The Likud circles, according to the leak, threatened that if there won’t be a breakthrough in the coalition negotiations within hours, the Likud would initiate an accelerated negotiations with the Haredi parties for a right-leaning new government without Yair Lapid’s Yesh Atid party.

In addition, a higher level source inside the PM’s circles, told Haaretz that Netanyahu believes the reason Lapid has upped the ante of his demands was his buyer’s remorse. Somehow he ended up agreeing to the Finance portfolio, and now, seeing the mess he would have to deal with, he wants to back out, so he’s making it impossible to come to an agreement.

That’s not such an outlandish surmise. Lapid, ever the glitzy charmer, had had his heart set on the Foreign Minister’s job. And he would have made a great FM, kissing hands and raising champagne glasses and all the other fun stuff FMs get to do in Paris, London, Rome, DC, and, of course, Moscow.

Except Avigdor Liberman, Netanyahu’s faction partner, already had dibs on the Foreign Ministry. Liberman couldn’t serve in the government for now, not until the silly corruption suit against him is resolved in court. But Bibi had promised Ivet to hold on to the seat for him, and breaking that promise would have been a deal killer all around.

So Lapid backed off and agreed to take another of the top three portfolios—Finance.

Customarily, the Foreign, Defense and Finance ministries belong to the party of the Prime Minister. It is a rare occurrence, usually driven by a national crisis (such as when Moshe Dayan was invited, from the opposition benches, to become Defense Minister in 1967). So, giving Lapid this high honor was a big thing.

But the job of Finance Minister is not going to make Lapid many friends this time around. No hand kissing and champagne here for the teen idol. The Netanyahu government has accrued a 40 billion shekel (just under $11 billion) deficit which has to be cut from the next budget. Unlike the U.S. government, which can run deficits in the trillion, Israeli governments are prohibited by law from running a deficit that’s higher than 3 percent of the budget. The new deficit constitutes 5.10 percent, and so some cutting has to take place.

And lover boy Yair Lapid will have the dubious honor of deciding what gets cut:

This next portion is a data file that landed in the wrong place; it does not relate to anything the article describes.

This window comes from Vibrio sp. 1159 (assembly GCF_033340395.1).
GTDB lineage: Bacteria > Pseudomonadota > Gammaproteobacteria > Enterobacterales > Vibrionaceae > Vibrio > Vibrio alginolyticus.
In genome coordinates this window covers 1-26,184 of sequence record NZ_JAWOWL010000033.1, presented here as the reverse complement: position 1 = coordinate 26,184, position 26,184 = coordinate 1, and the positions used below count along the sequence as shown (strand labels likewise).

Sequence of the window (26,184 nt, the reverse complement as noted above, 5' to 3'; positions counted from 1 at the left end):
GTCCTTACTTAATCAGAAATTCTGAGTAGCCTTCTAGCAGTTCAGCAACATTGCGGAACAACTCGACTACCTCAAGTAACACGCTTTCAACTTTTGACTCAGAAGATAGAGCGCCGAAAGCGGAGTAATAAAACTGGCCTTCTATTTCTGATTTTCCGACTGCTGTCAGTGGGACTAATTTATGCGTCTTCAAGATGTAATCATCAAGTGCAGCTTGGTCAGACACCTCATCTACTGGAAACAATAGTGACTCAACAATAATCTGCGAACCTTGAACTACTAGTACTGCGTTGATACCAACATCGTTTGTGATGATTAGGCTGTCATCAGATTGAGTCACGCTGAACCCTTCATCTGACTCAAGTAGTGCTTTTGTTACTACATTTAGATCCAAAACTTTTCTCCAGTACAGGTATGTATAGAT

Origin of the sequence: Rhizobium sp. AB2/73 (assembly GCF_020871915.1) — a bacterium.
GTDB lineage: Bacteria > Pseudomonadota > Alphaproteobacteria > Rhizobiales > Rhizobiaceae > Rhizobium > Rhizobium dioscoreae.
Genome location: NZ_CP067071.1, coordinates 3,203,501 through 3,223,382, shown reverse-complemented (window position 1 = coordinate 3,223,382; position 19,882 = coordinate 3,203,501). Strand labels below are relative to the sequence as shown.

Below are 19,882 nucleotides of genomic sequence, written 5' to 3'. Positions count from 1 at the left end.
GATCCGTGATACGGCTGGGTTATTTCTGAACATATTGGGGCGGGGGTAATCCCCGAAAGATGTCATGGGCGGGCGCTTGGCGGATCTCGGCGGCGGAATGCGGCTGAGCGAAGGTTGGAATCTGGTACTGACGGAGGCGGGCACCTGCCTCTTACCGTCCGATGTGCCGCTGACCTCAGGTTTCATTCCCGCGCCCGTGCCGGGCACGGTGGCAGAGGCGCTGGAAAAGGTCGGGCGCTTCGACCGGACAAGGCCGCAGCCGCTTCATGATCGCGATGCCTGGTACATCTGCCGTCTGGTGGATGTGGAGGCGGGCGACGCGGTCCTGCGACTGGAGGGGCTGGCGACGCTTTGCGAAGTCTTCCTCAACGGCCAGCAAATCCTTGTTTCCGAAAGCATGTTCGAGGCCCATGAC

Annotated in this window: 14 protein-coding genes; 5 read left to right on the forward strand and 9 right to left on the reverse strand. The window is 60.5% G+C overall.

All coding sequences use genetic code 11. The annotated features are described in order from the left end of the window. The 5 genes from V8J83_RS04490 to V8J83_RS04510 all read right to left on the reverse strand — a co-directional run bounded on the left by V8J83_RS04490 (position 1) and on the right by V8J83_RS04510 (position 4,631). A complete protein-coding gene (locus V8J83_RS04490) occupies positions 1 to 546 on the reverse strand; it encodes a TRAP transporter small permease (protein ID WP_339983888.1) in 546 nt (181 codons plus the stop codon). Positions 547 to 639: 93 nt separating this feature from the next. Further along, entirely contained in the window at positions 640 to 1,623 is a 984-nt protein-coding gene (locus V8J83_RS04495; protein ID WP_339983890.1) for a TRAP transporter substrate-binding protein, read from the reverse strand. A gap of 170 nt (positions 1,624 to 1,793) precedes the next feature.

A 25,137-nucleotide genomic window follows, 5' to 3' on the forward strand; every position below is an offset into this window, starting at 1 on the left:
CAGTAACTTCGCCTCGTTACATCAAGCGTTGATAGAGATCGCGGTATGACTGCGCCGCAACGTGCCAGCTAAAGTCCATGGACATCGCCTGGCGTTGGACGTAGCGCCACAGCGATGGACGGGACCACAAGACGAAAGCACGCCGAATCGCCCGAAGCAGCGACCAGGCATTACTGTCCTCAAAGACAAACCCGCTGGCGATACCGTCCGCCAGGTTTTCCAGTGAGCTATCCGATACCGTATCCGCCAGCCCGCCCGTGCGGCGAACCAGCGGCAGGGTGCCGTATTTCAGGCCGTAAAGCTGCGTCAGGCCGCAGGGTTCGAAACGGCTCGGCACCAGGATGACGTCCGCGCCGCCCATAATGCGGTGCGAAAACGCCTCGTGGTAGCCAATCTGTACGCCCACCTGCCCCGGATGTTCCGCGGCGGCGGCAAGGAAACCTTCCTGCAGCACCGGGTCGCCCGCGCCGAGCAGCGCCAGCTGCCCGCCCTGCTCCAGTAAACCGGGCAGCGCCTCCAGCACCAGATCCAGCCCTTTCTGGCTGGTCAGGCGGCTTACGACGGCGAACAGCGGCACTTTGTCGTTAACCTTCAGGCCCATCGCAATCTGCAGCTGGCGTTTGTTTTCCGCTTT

Should it be the new raises to hospital nurses? Low-cost education? Environmental improvements? Social Security benefit increases for the elderly? Highway construction? Train service?

There’s no two ways about it – in the end, someone is going to hate Yair Lapid for whatever cut he’ll make. And since he’s an avowed free market and anti-tax type, he won’t be able to fix things by taking more money from business (although Teva, one of the world’s largest pharmaceutical conglomerate, received close to a billion dollars in tax break from the outgoing Finance Minister – that should pay for a few hot lunches).

The leak was a lie, of course, Lapid seems just as eager as before to embrace the, arguably, second most important job in government. But the first anonymous threat, about a coalition with Shas, UTJ and Bennett – especially when, reportedly, backed by Bennett himself, who assured Lapid he intended to stay in government, with or without him – that convinced Lapid it was time to call the game and put the cards on the table.

There’s an old Jewish joke about a shadchan who tries to convince a yeshiva bocher to marry Princess Margaret. He answers every one of the poor man’s questions – she would make a great wife, she has money, she will convert for the right man – until the yeshiva bocher breaks down and agrees to the deal. At which point the shadchan sighs deeply and says: Now starts the hard part.

Will the Likud Remain Democratic?

Thursday, February 14th, 2013

One piece of political news that probably went unnoticed to most, especially among all the coalition-negotiation rumors, was that Prime Minister Benjamin Netanyahu is considering cancelling the Likud’s primaries.

An article about this was first published on Jan. 28th,  just after the Knesset election on Israel’s Walla news site. Then, over the last few days it sprung up again in Ma’ariv/NRG and Yediot. Another Feb. 10 article in Ma’ariv claims that the Prime Minister intends to have the primaries cancelled before ministers are sworn into the government – that is, potentially in a matter of weeks.